Our Water Future

 

"Current state and federal water policies are wholly inadequate," asserts John Cronin, Beacon Institute Founder and former director/CEO, "if clean water, functioning ecosystems, and sustainable economic development are society's goals."

According to Cronin, new 21st century policies that embrace, encourage and reward innovation must be at the center of water resource management. And, unlike laws written in the 1970s, a new comprehensive water policy should integrate its goals for ecological, human and economic health.

The Pacific Institute estimates that between 36 million and 70 million people, mostly children in the developing world, will die from water pollution-related diseases by 2020. The New York Times reports that as many as 19.5 million Americans are made ill each year by biological contaminants in drinking water.

In New York's Hudson River, home to Beacon Institute, thousands of tons of municipal and industrial wastes are dumped annually. Sewage overflows are commonplace and people routinely swim near industrial and municipal outfalls. At least seven major fish species are in decline and health advisories about toxins in fish have been in place for 34 years. At least one city has a drinking water intake within two miles of its sewage plant discharge, and another has an intake 35 miles downriver of a PCB Superfund site.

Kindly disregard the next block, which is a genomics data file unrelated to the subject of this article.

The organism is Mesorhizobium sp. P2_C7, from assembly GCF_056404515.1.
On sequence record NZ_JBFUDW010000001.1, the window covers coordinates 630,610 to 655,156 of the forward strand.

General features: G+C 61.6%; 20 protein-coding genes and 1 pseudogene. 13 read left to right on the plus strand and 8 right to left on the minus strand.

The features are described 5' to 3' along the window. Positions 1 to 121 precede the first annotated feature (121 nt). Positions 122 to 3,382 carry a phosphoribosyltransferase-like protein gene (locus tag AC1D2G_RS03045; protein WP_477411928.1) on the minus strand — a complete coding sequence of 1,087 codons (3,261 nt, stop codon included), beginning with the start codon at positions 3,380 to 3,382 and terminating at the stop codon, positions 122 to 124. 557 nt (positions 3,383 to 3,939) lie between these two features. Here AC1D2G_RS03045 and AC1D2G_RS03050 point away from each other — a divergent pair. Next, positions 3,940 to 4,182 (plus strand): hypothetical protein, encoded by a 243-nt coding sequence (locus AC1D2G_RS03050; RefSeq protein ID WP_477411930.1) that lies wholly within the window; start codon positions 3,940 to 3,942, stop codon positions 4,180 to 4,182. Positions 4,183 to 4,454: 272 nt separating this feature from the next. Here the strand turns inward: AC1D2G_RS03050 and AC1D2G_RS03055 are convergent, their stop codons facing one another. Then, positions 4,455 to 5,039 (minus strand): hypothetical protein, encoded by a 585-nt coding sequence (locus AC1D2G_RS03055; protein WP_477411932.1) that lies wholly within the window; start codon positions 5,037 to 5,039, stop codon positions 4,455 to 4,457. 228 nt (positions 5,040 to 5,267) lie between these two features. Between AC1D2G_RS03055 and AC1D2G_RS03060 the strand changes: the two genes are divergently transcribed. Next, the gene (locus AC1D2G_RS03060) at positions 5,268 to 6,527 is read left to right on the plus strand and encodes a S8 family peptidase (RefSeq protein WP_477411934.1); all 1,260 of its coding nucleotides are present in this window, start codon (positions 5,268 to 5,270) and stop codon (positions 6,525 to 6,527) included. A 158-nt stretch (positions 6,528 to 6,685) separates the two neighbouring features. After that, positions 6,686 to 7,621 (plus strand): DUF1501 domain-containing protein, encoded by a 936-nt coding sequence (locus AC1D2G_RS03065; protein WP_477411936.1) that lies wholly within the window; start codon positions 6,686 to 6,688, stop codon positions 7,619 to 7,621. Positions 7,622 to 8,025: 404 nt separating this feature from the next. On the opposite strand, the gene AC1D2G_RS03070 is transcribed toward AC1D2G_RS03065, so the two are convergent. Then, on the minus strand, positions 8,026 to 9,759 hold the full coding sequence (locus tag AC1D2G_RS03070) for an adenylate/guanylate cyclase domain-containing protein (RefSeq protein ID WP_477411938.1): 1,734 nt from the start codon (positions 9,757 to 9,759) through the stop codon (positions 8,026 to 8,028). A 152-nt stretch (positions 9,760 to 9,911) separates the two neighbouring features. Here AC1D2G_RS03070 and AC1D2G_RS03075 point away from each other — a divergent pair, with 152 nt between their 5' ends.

No single discipline can cure the world's environmental ills. And no policies based on outdated technologies can provide the sweeping change necessary to address the enormity of the water crisis our world now faces.

Policy News

New York State Hydrokinetic Generation Environmental Policy Workshop

In the spring of 2012, Beacon Institute convened a workshop, made possible by the New York State Energy Research and Development Authority (NYSERDA), to define and target specific recommendations and prioritizations for the environmentally-sound development of hydrokinetic energy in New York State. 60 respected leaders in the fields of policy, science, engineering and environment; state and federal regulators; and renewable energy industry professionals participated in the workshop, held at the New York State Judicial Institute on the Pace University campus in White Plains, New York.